On March 18, 1997, Iraq granted Russia the status of most favored nation to receive Iraqi oil exports in exchange for humanitarian goods. Of the first 37 contracts approved by the United Nations in the Food for Oil sale, seven went to Russian companies, representing almost 20 percent of the volume of oil in the sale. On March 22, 1997, Iraqi Oil Minister Amer Rashid announced the establishment of a new Iraq/Russian oil company that would work independently of Iraq’s national oil company. Iraq signed other agreements with France and China as well.

Three of the UN Security Council’s permanent members, France, Russia and China, as well as other members of the UN, continually requested that the sanctions be lifted from Iraq, but the UN held that the sanctions could not be lifted until the United States and Britain agreed. Both nations would continue to hold firmly to the imposition of sanctions upon Iraq until after the 2003 invasion of Iraq. Mr. Denis Halliday, the UN Humanitarian Coordinator for Iraq, resigned in October of 1998 in order to freely criticize the sanctions on Iraq, stating, “I don’t want to administer a program that satisfies the definition of genocide.”10 His resignation came after a thirty-four year career with the United Nations.

“The great error of nearly all studies of war … has been to consider war as an episode in foreign policies, when it is an act of interior politics . . .”

Simone Weil

The biggest criticism of the Food for Oil program was that Saddam Hussein allegedly used the funds from the program to build palaces and mosques. He was said to have punished segments of Iraqi citizens by denying them food. We now know that while ordinary Iraqi citizens suffered and died, Saddam Hussein continued to enjoy his rich lifestyle inside his many palaces with his well-stocked liquor cabinets, Cuban cigars, parties, and tailored Armani suits. Hussein’s dictatorial lifestyle was hardly affected during the years of sanctions but the Iraqis suffered brutally.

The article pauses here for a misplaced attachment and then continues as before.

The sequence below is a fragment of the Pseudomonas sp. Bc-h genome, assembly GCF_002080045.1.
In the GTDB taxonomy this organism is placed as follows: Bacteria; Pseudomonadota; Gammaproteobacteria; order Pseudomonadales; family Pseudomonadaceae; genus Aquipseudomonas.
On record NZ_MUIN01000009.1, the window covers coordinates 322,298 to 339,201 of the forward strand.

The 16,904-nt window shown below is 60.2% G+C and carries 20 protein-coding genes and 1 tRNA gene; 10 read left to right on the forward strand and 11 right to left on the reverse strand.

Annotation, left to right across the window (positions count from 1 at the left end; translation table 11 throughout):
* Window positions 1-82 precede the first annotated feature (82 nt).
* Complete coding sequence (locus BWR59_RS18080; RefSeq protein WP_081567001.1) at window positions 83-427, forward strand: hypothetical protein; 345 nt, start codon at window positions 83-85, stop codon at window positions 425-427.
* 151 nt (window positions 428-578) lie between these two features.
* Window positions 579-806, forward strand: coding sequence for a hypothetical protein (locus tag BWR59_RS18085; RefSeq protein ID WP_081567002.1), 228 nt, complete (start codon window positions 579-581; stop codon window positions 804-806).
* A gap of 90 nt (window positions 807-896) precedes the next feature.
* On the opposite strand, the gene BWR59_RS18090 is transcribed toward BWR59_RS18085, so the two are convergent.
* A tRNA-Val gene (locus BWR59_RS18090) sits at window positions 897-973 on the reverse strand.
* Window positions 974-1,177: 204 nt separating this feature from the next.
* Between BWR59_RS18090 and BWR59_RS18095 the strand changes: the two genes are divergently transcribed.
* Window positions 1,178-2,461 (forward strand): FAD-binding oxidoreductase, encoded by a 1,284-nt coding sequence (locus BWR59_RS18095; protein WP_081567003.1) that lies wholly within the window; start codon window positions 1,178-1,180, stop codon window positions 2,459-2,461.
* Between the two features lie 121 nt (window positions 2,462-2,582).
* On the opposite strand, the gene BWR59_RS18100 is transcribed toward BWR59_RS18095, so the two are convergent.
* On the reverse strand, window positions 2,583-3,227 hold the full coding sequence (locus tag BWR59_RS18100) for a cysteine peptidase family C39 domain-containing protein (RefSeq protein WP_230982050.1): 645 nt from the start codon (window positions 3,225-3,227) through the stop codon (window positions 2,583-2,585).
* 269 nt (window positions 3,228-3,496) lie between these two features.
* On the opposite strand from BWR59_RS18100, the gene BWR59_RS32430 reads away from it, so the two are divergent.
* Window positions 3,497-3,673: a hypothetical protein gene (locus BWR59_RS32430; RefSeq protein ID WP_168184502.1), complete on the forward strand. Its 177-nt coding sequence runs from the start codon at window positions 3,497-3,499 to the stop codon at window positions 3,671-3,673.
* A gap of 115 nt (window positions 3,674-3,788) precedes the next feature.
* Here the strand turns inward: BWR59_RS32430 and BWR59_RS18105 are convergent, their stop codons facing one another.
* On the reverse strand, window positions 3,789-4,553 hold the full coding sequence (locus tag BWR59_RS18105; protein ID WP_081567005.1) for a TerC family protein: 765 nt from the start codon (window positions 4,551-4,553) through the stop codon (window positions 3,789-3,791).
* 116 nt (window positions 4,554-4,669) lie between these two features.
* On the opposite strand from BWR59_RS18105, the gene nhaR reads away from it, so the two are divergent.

Foundation of The Project for a New American Century

It was 1992 and Neoconservative Paul Wolfowitz, who served in the Department of Defense under Dick Cheney in the George H.W. Bush Administration, created the first draft of the “New Defense Planning Guidelines.” The defense document prepared by Wolfowitz called for preemptive strikes against Iraq and North Korea. The New Defense Planning Guidelines created a hailstorm of criticism, so much so that George H.W. Bush, embarrassed by the media exposure, ordered Dick Cheney to rewrite them.

These guidelines were later resurrected to become the fundamental doctrine of the Project for a New American Century. In a document entitled “Rebuilding America’s Defenses,” Wolfowitz campaigns for a future of rapidly increased defense spending and the overthrow of Saddam Hussein. Ominously, he writes, “The process of transformation, even if it brings revolutionary change, is likely to be a long one, absent some catastrophic and catalyzing event — like a new Pearl Harbor.”

In the darkness of the 9/11 attacks on our nation, Wolfowitz got his “Pearl Harbor.” Few U.S. citizens realized that the Project for a New American Century’s “Rebuilding America’s Defenses” became the United States’ new foreign policy. This policy not only included the doctrine of preemptive strikes against other nations, but it also enthusiastically pro¬moted the ideals of American hegemony.

“Imperialism is an institution under which one nation asserts the right to seize the land or at last to control the government or resources of another people.”

John T. Flynn